• Pitched roofs. Due to their slope, pitched roofs are able to move water off faster, which preserves their shingles. Nevertheless, they do have vulnerable spots. “One of the things that has really aided in the battle against leaks is the use of ice and water shields that go along the gutter lines and in the valleys,” says Pat. “Probably about 10 to 12 years ago, it wasn’t a building code requirement, but almost every northern community requires it as a code now. It’s part of the International Building Code.”
  2. Southern and western exposures break down faster. It’s wise to look for wear on the south and west sides of the roof, since those are the areas where the sun shines with the greatest heat intensity. Pat notes that once an asphalt shingle starts to break down, there is not a lot homeowners can do to stop it. In general, once the shingles appear to buckle, they have about two years left of life before they begin to leak, and though the south and west slope of the roof may have a head start on deterioration, the other shingles on the roof are the same age and might not be far behind.

  3. Patching only works in certain situations. Patching alone might temporarily solve the problem if there are very small leaks or areas of wind damage, but the reality is that when the roofing material itself is deteriorating, it may be advantageous to do more than put a bandage on the problem. “Roofing costs are not going down,” says Pat. “It’s become a pretty substantial investment to install a roof nowadays. The cost of petroleum—with the increases we experienced in 2008—has driven the cost of materials up pretty high. The transportation and labor costs have risen as well.” While a patch may hold things together for a while, in the end the roof is going to have to be replaced—and there’s a good chance that the longer you wait, the more expensive it will be.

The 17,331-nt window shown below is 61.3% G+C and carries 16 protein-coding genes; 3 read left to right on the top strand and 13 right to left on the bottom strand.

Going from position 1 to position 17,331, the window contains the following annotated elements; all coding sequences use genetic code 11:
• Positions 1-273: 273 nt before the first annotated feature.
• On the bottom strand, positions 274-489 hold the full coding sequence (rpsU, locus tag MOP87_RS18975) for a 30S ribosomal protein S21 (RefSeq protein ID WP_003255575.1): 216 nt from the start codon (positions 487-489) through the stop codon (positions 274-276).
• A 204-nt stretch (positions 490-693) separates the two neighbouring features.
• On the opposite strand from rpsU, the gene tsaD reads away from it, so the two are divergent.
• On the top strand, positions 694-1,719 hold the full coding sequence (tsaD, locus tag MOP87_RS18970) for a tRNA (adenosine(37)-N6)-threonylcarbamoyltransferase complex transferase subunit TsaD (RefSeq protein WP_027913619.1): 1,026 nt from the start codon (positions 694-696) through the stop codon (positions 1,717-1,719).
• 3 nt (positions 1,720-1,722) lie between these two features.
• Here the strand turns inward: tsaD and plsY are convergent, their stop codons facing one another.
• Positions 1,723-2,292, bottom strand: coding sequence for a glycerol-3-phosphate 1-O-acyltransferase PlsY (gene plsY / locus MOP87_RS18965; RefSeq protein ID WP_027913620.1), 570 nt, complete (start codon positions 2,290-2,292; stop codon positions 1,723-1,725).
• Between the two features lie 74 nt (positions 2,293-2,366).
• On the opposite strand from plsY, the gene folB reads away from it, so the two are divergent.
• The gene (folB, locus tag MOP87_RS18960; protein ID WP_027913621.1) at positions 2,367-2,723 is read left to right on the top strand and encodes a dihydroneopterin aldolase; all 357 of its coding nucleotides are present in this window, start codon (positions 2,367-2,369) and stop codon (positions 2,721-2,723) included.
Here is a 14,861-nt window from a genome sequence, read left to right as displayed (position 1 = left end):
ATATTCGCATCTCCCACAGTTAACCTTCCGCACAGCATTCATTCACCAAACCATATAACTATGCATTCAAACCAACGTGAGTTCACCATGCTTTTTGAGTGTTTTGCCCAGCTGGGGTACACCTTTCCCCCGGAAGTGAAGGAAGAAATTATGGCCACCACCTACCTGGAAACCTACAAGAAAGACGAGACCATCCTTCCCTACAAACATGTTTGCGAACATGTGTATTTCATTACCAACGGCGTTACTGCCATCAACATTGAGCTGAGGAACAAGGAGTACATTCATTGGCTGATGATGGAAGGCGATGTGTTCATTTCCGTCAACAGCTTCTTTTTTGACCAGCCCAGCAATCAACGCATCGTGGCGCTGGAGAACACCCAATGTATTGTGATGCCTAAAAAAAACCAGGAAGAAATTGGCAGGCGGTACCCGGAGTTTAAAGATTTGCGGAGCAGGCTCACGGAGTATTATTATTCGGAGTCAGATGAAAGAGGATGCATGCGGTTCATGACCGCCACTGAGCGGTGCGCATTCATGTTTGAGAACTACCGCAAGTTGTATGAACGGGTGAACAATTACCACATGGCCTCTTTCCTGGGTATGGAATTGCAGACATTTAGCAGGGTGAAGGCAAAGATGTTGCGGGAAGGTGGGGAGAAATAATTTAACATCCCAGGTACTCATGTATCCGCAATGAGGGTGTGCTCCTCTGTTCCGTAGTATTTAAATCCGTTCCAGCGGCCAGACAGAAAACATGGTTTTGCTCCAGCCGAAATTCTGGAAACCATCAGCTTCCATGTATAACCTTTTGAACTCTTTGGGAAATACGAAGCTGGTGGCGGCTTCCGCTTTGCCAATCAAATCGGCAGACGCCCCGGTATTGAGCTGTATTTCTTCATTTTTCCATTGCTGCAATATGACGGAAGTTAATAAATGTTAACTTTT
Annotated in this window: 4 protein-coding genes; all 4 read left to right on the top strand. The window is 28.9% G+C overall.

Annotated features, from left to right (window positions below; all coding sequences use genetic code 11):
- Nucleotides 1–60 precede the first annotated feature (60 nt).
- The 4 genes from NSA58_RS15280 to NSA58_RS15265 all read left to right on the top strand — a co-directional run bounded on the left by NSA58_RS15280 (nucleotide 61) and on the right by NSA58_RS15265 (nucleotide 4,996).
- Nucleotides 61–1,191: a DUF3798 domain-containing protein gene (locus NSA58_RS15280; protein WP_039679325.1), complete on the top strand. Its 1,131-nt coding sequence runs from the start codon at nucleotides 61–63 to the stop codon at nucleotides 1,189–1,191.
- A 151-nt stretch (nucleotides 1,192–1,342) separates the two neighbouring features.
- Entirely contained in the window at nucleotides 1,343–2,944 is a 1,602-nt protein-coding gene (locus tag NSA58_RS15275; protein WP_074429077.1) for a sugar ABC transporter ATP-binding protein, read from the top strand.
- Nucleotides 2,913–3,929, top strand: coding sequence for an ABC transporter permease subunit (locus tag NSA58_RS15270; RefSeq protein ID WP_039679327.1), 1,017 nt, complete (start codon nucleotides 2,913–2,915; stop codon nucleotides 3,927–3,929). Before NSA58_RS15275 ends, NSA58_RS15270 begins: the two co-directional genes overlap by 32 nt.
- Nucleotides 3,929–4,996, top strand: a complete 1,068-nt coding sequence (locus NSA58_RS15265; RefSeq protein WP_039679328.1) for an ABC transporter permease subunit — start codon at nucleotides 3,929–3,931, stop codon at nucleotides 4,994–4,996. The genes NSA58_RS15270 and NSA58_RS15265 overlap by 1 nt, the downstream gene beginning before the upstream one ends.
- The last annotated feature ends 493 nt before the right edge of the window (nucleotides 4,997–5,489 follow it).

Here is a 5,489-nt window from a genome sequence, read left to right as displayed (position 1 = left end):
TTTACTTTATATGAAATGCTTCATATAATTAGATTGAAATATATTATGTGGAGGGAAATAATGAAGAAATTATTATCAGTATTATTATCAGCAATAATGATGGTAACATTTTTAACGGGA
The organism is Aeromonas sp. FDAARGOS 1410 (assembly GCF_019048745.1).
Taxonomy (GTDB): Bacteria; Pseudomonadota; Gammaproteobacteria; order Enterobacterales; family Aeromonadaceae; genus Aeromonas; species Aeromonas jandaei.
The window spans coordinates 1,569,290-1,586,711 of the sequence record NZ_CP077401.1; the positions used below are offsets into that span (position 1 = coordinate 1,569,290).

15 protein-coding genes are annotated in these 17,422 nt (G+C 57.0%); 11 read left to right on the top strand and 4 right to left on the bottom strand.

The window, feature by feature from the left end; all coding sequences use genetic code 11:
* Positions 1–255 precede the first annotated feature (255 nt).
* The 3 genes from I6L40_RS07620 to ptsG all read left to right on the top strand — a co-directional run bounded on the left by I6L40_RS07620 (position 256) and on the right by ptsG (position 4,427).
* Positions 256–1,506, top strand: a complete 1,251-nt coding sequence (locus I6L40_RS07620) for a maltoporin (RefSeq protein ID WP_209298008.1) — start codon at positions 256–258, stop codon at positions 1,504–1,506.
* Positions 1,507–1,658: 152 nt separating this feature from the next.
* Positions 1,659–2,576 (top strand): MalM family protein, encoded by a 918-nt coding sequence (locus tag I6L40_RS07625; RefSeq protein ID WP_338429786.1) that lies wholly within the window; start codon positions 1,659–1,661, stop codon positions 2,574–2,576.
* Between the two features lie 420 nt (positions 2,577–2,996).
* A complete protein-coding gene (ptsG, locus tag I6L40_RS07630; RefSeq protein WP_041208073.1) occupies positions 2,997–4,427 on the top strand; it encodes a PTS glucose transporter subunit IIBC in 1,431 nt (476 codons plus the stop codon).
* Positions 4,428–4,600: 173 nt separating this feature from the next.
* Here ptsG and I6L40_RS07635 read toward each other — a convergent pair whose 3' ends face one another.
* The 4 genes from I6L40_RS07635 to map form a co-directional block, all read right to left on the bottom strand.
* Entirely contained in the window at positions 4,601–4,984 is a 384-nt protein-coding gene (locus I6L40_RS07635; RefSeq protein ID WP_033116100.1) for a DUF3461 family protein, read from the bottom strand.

In the event your roof investigations turn up a leak problem, you can always turn to a professional Best Pick roofer to solve it. “Homeowners really need to do their homework and do their research to find out who’s most qualified to do the job,” says Pat. “The reality is that if you get the lowest bidder, then you’re going to get the lowest-bid roof. You’ll get what you paid for.”

This article was crafted with the help of Countryside Roofing, Siding & Windows, Inc., a Chicago expert in Roofing. While we strive to provide relevant information to all homeowners, some of the material we publish may not pertain to every area. Please contact your local Best Pick companies for any further area-specific advice.